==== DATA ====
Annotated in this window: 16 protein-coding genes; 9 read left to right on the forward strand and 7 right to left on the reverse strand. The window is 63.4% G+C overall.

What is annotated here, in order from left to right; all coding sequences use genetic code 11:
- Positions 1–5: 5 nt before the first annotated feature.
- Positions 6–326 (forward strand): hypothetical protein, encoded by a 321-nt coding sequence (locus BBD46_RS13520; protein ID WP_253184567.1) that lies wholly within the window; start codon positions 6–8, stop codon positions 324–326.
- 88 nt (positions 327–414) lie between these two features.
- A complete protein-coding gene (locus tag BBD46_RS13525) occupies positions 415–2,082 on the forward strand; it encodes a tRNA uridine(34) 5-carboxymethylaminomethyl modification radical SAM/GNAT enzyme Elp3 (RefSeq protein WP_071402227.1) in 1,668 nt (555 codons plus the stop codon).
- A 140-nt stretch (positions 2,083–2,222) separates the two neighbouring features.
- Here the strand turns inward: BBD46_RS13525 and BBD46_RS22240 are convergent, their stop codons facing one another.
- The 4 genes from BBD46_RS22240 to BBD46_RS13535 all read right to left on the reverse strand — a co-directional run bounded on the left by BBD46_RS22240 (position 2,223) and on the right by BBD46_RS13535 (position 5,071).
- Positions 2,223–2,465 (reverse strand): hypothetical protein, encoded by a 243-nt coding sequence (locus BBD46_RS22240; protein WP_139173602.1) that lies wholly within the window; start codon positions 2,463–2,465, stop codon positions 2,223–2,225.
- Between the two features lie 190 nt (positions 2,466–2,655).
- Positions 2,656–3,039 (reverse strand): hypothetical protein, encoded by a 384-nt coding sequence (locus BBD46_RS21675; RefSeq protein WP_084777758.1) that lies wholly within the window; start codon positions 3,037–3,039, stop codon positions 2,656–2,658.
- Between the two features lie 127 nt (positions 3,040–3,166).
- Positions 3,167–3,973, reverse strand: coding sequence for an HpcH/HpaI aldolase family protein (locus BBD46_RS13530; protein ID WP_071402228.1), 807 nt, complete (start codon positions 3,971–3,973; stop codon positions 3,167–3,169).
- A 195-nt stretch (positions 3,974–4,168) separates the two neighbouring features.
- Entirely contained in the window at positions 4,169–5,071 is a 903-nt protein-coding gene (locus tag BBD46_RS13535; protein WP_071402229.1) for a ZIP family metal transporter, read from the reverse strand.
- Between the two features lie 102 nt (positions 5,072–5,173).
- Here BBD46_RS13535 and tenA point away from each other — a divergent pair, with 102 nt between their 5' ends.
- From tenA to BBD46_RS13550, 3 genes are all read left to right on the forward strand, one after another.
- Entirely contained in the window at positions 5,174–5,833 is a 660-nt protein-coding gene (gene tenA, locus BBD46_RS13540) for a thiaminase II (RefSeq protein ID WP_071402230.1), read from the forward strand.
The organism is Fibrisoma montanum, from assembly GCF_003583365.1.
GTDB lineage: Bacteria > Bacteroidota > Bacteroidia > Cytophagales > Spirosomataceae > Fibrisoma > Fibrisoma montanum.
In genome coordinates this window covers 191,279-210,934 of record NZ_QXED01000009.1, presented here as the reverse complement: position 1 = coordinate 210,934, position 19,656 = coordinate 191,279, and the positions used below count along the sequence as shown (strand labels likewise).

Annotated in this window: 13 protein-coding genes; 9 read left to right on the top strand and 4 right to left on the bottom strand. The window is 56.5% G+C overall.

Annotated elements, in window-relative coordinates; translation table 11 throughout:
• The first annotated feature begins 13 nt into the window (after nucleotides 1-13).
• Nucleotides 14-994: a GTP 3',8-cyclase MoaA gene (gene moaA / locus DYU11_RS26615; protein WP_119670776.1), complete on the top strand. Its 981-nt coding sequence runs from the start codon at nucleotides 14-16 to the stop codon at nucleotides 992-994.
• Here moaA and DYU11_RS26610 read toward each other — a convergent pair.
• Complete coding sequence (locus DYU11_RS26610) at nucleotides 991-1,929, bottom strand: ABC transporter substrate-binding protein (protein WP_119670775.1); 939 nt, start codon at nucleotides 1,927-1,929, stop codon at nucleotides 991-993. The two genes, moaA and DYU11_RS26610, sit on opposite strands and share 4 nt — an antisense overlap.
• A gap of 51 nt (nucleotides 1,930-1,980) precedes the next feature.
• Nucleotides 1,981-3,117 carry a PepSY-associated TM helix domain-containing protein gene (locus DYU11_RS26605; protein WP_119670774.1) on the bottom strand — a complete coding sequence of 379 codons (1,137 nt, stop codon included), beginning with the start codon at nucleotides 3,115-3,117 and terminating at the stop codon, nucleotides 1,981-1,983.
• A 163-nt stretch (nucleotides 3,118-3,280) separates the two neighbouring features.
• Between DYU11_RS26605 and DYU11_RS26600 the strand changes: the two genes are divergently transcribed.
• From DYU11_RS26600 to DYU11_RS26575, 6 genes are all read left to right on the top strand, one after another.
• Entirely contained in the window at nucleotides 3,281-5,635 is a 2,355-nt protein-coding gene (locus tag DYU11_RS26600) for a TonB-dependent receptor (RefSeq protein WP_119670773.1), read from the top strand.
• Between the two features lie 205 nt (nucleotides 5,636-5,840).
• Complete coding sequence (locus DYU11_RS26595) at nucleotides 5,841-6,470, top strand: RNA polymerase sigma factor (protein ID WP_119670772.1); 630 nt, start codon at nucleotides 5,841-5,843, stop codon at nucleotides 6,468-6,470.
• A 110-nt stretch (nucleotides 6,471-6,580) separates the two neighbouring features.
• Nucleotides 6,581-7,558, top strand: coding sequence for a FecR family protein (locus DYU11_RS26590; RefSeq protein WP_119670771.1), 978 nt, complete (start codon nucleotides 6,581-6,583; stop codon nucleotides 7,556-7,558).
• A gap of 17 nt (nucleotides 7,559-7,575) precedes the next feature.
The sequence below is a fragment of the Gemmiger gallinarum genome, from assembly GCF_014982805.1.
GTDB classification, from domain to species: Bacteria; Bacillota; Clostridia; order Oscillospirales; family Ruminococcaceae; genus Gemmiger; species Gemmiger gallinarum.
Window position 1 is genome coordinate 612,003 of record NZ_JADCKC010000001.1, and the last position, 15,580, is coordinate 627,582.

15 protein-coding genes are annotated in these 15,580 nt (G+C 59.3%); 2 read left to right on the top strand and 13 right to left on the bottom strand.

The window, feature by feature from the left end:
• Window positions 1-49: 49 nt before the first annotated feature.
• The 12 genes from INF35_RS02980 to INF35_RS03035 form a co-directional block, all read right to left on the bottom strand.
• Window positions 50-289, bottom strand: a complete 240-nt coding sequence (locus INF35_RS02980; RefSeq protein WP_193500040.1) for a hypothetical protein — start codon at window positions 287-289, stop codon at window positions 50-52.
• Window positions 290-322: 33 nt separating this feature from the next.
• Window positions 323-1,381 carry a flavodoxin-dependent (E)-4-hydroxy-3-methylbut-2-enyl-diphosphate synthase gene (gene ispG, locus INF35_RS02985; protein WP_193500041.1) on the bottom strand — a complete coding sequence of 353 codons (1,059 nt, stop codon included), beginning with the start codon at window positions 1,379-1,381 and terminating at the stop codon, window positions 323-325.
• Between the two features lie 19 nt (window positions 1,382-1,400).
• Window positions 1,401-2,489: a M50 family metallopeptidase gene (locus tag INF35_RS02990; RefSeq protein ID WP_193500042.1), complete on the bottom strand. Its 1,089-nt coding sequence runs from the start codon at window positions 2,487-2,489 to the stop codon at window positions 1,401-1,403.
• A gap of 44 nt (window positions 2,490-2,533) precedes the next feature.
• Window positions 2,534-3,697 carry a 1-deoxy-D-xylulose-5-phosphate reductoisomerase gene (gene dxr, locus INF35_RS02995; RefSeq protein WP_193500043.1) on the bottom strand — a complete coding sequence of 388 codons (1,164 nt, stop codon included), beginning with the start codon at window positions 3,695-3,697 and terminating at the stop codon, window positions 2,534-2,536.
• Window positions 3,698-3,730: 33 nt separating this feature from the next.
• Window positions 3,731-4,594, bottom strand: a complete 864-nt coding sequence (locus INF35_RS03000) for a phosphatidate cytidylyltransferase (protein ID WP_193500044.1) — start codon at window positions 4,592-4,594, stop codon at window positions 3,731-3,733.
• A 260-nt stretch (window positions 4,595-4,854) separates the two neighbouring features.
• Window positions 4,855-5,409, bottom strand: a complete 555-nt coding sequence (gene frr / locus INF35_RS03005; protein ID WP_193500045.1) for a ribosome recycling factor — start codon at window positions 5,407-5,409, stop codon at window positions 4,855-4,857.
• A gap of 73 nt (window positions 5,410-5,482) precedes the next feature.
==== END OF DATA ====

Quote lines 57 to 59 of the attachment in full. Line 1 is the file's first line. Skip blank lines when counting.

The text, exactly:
• A 260-nt stretch (window positions 4,595-4,854) separates the two neighbouring features.
• Window positions 4,855-5,409, bottom strand: a complete 555-nt coding sequence (gene frr / locus INF35_RS03005; protein ID WP_193500045.1) for a ribosome recycling factor — start codon at window positions 5,407-5,409, stop codon at window positions 4,855-4,857.
• A gap of 73 nt (window positions 5,410-5,482) precedes the next feature.